The Social Security issue came to mind a week or two ago, when I read James B. Stewart’s article in the New York Times on possible changes in the way the federal government taxes certain kinds of investment income.  Stewart’s article makes the point that some of the wealthiest taxpayers benefit greatly from the special tax rate of 15 percent that currently applies to capital gains* and dividends:

“The IRS reports that for taxpayers with the top 400 adjusted gross incomes, capital gains in 2008 amounted to an eye-popping average of $154 million for each of these taxpayers…and this in a year when the stock market plunged.”

Suppose the government taxed capital gains at the same rate as “ordinary income” (wages, salaries, most interest payments, etc.). For the 400 ultra-wealthy taxpayers mentioned in the quote above, a marginal tax rate of 35 percent would have applied to this income, instead of the special rate of 15 percent. Hence, if all 400 had been required to count their capital gains as ordinary income for tax purposes, their tax bills would presumably have been about $31 million higher on average than they actually were. It seems that the special, reduced rate for capital gains yields a large amount of tax savings for these 400 income tax filers, along with others who report capital gains on their income tax forms—who make up a fairly wealthy group themselves.

This brings us back to Social Security and to the relatively modest benefits that it offers. Social Security literature available on the web  lists the 2009 primary insurance amounts (PIAs) for covered workers with various income levels. (By the way, 2010 numbers can be found at this link.) This is the monthly payment to which a worker is currently entitled if he or she retires at the current full retirement age of 65 years old (not including Medicare, any applicable spousal benefits, etc.). Here are three examples: continue reading…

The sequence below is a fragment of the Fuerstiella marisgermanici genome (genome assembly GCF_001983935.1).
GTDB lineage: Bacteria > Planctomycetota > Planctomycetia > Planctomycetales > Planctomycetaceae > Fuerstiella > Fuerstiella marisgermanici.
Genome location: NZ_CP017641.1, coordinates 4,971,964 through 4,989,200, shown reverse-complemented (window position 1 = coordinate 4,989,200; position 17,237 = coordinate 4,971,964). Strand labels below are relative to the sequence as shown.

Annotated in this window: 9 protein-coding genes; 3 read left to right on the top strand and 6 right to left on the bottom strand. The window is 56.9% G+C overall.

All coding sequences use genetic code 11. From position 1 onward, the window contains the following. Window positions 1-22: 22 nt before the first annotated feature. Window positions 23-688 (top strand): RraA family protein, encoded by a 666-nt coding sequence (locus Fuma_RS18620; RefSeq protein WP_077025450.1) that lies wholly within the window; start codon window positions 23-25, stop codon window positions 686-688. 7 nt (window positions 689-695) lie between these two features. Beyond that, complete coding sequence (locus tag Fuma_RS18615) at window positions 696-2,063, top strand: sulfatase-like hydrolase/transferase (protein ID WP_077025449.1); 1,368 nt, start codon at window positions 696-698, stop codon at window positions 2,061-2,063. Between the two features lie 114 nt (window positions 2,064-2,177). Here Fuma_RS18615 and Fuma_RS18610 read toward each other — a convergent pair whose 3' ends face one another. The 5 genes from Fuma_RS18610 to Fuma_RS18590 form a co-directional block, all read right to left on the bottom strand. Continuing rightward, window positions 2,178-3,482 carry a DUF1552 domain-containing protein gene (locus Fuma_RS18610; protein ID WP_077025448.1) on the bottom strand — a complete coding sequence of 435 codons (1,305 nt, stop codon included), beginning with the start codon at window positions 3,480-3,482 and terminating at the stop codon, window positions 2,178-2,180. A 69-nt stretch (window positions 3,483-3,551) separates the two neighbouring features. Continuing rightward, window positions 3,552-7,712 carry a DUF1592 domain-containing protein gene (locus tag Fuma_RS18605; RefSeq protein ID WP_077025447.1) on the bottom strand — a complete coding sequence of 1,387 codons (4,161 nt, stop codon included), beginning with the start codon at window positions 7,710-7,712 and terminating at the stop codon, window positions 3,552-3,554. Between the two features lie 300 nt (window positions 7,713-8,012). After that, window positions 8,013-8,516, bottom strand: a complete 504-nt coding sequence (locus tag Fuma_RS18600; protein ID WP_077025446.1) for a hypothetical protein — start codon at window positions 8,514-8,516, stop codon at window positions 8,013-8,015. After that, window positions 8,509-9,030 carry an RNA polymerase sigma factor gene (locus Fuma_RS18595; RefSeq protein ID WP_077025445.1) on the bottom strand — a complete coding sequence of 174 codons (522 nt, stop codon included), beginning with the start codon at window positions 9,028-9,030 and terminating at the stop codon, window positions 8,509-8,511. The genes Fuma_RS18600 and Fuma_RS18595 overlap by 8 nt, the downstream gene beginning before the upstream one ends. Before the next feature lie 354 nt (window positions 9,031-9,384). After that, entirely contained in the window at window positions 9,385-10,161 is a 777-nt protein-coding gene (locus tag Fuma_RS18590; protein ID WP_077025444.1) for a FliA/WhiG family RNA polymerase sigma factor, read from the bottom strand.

Automatic Stabilizer Fail

Michael Stephens | August 26, 2011

If you believe the US political system is incapable of handling counter-cyclical policy and that we need to rely on automatic stabilizers, this CBPP graph is depressing:

In other words, Temporary Assistance for Needy Families (the result of the 1996 “welfare reform”), for whatever its other merits might be, has not been particularly sensitive to increases in poverty.  As the number of needy families grew during the recession, the TANF rolls barely budged.  More here.


MMT and Hyperinflation

L. Randall Wray | August 24, 2011

(via EconoMonitor)

In last week’s post, I responded to Paul Krugman’s critique of Modern Money Theory (MMT), which argues that a sovereign government that issues its own floating exchange rate currency cannot face an affordability constraint—which means it cannot be forced into involuntary default on its own currency debt. His criticisms really boiled down to a misunderstanding over operational details—how banks work, how the Federal Government really spends, and the role played by the Fed in making all these operations work smoothly. I won’t rehash any of that here.